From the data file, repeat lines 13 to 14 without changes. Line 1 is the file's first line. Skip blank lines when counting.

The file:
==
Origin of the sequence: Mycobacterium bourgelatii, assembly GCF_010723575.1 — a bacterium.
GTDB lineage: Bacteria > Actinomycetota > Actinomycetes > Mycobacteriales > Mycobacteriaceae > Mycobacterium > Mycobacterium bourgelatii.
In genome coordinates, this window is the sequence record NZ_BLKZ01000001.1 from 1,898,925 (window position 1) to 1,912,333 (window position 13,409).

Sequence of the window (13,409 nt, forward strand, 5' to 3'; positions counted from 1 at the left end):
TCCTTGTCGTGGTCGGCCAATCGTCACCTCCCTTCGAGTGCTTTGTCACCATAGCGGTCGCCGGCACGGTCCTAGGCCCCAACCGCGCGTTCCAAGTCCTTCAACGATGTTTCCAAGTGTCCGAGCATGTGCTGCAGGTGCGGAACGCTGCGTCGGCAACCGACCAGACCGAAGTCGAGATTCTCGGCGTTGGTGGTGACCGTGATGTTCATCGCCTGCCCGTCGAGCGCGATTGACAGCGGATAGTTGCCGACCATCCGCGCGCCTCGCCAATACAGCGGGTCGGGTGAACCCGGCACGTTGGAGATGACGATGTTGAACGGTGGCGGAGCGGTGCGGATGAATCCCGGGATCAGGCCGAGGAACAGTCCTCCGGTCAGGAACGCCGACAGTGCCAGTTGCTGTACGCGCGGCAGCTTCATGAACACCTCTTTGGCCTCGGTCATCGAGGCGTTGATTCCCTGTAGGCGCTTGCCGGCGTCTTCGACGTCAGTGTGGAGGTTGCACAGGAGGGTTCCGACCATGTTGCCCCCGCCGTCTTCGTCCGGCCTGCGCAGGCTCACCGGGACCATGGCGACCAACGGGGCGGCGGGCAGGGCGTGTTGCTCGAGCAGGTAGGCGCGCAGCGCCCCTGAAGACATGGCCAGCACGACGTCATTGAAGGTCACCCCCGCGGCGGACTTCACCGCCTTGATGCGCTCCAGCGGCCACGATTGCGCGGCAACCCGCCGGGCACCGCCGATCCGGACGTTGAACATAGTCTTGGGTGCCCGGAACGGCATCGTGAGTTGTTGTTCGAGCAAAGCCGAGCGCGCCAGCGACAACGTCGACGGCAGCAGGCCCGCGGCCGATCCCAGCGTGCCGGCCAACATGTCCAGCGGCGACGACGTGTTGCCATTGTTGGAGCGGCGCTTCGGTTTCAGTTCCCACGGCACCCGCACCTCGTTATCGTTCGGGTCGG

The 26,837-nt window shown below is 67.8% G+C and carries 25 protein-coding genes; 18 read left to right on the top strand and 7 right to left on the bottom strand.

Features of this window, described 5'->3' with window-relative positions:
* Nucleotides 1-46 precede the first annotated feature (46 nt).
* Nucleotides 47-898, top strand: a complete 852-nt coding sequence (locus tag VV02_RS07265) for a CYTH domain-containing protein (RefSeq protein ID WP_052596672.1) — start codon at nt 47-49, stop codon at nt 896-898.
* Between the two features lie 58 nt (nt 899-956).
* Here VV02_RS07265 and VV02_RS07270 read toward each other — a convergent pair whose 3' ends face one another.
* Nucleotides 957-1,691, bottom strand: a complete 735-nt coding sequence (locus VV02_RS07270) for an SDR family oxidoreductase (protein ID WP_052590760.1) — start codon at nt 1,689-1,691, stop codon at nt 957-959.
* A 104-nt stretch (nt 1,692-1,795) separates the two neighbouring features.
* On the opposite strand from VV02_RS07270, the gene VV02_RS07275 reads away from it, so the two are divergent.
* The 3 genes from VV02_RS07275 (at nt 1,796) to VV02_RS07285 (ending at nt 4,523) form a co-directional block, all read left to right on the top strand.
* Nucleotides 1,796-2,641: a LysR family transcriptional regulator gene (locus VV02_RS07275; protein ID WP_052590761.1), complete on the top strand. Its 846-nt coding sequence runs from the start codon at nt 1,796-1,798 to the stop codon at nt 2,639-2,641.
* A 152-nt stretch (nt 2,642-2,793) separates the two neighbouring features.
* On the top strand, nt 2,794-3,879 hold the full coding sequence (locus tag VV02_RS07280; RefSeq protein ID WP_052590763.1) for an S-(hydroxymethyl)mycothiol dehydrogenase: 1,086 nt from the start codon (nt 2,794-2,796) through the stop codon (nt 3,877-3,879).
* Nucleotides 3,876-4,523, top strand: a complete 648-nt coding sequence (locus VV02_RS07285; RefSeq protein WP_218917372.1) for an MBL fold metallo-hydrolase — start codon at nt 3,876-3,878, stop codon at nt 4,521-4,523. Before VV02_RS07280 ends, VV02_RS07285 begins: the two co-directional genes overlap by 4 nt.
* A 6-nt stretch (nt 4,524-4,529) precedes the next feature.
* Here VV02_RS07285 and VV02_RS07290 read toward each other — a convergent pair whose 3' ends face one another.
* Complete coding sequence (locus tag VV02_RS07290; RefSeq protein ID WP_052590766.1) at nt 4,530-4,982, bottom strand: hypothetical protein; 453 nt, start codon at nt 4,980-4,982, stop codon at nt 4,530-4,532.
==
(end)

* A 104-nt stretch (nt 1,692-1,795) separates the two neighbouring features.
* On the opposite strand from VV02_RS07270, the gene VV02_RS07275 reads away from it, so the two are divergent.